We hope by now you’re over your post-holiday social jet lag because it’s time for a new batch of buzzworthy words. This week: an Ice Cube-coined meme; being really into numbers; and passive aggression on the sidewalk.
“Basically it’s me saying bye Felicia to the distractions, the people and things that aren’t supposed to be in my life right now.”
Hugh McIntyre, “American Idol Winner Jordin Sparks Talks New Music And Ditching…Certain People,” Forbes, December 14, 2014
Bye Felicia is a way of dismissing or leaving behind unwanted people or “distractions,” as Jordin Sparks puts it. The saying comes from a quote in the 1995 movie, Friday, and according to Know Your Meme, was first submitted to the Urban Dictionary in 2008. The term regained popularity in early 2014.
Bye Phylicia, a play on this meme, emerged when Phylicia Rashad defended former co-star Bill Cosby against sexual assault allegations.
“Since then, QS has become a tech curiosity, alternately heralded as real-life cyborgs and condemned as ‘datasexuals’ whose embrace of self-surveillance will usher in a dystopian future.”
Anne Helen Peterson, “Big Mother Is Watching You,” BuzzFeed, January 1, 2015
A datasexual is, according to Word Spy, someone “who obsessively collects and shares data about his or her own life to improve self-knowledge and embellish self-presentation.” Word Spy’s earliest example is from 2012.
QS, by the way, stands for Quantified Self, “a group defined by its interest in self-tracking and subsequent discoveries, with membership in the thousands that now spans the globe.”
“It’s a phenomenon that perhaps we could call manslamming: the sidewalk M.O. of men who remain apparently oblivious to the personal space of those around them.”
Jessica Roy, “What Happens When a Woman Walks Like a Man?” New York Magazine, January 8, 2015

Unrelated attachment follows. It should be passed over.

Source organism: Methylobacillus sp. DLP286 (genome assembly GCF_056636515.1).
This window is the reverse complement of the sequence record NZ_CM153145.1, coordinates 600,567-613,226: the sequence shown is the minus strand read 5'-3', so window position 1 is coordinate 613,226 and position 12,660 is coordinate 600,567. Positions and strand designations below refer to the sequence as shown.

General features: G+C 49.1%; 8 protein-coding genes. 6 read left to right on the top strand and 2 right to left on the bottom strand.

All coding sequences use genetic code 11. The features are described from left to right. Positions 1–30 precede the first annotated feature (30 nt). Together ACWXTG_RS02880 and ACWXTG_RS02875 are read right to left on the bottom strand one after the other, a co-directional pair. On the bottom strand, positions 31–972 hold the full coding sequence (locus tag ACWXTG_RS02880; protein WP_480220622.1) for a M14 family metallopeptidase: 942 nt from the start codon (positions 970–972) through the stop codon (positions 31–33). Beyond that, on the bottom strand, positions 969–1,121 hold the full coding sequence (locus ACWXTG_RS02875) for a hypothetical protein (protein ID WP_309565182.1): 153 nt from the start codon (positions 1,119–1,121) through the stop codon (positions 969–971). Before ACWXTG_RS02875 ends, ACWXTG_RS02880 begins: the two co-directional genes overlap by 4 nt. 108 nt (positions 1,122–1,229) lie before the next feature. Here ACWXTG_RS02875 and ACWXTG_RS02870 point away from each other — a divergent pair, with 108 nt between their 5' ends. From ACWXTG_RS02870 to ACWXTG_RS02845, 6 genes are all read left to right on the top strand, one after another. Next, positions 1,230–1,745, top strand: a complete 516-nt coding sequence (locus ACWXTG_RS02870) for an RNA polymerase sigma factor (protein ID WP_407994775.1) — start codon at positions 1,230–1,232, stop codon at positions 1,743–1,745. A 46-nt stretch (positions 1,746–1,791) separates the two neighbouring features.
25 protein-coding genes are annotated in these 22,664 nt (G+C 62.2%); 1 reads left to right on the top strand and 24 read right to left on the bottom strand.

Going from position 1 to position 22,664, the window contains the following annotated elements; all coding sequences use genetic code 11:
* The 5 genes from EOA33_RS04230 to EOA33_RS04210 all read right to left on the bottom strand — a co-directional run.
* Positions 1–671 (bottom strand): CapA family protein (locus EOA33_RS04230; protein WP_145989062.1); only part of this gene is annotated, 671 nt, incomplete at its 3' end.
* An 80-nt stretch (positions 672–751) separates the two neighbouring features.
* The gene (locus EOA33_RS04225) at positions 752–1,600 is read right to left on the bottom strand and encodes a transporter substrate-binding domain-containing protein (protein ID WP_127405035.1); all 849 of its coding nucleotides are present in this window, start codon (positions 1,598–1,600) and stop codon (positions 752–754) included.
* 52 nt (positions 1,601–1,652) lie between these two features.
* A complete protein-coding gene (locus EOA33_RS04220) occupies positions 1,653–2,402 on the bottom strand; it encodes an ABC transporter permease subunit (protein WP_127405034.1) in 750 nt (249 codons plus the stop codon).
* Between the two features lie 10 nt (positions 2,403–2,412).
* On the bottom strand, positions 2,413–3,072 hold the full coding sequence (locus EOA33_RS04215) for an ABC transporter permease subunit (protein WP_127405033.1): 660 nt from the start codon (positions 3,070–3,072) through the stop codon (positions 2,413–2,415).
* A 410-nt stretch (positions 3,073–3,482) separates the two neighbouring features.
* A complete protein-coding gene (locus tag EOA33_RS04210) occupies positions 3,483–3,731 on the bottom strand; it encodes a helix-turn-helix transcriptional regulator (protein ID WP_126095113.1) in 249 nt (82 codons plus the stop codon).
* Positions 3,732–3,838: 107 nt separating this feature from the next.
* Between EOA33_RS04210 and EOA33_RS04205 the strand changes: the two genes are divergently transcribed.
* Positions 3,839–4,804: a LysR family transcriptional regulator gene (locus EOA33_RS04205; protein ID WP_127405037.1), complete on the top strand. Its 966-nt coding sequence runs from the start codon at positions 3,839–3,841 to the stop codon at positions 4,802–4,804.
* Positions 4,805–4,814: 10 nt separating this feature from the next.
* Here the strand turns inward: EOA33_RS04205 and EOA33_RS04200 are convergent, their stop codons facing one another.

Manslamming, which could be perpetrated by either men or women, is the act of failing to make way on a crowded sidewalk and, as a result, slamming into someone coming from the opposite direction.
Manslamming might be considered a micro-aggression, a non-violent yet aggressive interaction between different races, cultures, or genders. But because of the physical contact, passive-aggression might be more accurate.
“So many people were fighting for space to take selfies with their long sticks — what some have called the ‘Narcissistick’ — that it looked like a reprise of the gladiatorial battles the place once hosted.”
David Carr, “Selfies on a Stick, and the Social-Content Challenge for the Media,” The New York Times, January 4, 2015
A Narcissistick, a blend of narcissist and stick, is another word for selfie stick, a device that attaches to a camera for optimal selfie photo taking. The belfie stick (God help us) is a device for optimal belfie, or butt selfie, taking.
For more selfie words, check out our post, The Selfie Variations.
(H/t Nancy Friedman)
“If 2014 was the year of Manspreading, let 2015 be the year we call out and conquer Sidewalkspreading.”
Jen Carlson, “Sidewalkspreading, A Pedestrian Problem We Must Call Out & Conquer,” Gothamist, January 6, 2015
First it was manspreading, now it’s sidewalkspreading. While manspreading takes place on the subway or, presumably, any place that involves people sitting next to each other, sidewalkspreading takes place on the sidewalk or any narrow place where people walk.
The idea is the same however: taking up more space than one is allotted. In the case of sidewalkspreading, two or more people spread across the sidewalk instead of falling behind one another, and refuse to move despite oncoming foot traffic.
Sidewalkspreading may result in manslamming (see above).